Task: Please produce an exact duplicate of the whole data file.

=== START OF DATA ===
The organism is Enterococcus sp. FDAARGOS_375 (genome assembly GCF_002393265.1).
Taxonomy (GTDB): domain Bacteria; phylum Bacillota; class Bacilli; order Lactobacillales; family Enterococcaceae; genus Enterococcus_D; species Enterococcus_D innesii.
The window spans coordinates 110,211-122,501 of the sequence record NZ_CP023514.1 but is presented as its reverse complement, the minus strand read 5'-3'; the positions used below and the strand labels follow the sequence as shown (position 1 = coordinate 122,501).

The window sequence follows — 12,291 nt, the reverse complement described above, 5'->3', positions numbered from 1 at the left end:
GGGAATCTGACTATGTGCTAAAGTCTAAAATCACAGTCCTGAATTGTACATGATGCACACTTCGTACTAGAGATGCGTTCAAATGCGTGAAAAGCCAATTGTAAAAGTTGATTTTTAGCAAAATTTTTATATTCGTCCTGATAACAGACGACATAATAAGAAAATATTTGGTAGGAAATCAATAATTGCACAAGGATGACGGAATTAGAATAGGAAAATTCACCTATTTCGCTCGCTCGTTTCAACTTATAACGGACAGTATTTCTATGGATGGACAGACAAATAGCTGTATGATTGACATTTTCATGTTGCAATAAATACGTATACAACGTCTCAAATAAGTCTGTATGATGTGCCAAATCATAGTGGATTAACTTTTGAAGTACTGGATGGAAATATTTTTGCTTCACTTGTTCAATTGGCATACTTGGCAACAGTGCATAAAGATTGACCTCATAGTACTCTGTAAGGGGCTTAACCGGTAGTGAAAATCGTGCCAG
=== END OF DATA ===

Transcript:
The organism is Enterococcus sp. FDAARGOS_375 (genome assembly GCF_002393265.1).
Taxonomy (GTDB): domain Bacteria; phylum Bacillota; class Bacilli; order Lactobacillales; family Enterococcaceae; genus Enterococcus_D; species Enterococcus_D innesii.
The window spans coordinates 110,211-122,501 of the sequence record NZ_CP023514.1 but is presented as its reverse complement, the minus strand read 5'-3'; the positions used below and the strand labels follow the sequence as shown (position 1 = coordinate 122,501).

The window sequence follows — 12,291 nt, the reverse complement described above, 5'->3', positions numbered from 1 at the left end:
GGGAATCTGACTATGTGCTAAAGTCTAAAATCACAGTCCTGAATTGTACATGATGCACACTTCGTACTAGAGATGCGTTCAAATGCGTGAAAAGCCAATTGTAAAAGTTGATTTTTAGCAAAATTTTTATATTCGTCCTGATAACAGACGACATAATAAGAAAATATTTGGTAGGAAATCAATAATTGCACAAGGATGACGGAATTAGAATAGGAAAATTCACCTATTTCGCTCGCTCGTTTCAACTTATAACGGACAGTATTTCTATGGATGGACAGACAAATAGCTGTATGATTGACATTTTCATGTTGCAATAAATACGTATACAACGTCTCAAATAAGTCTGTATGATGTGCCAAATCATAGTGGATTAACTTTTGAAGTACTGGATGGAAATATTTTTGCTTCACTTGTTCAATTGGCATACTTGGCAACAGTGCATAAAGATTGACCTCATAGTACTCTGTAAGGGGCTTAACCGGTAGTGAAAATCGTGCCAG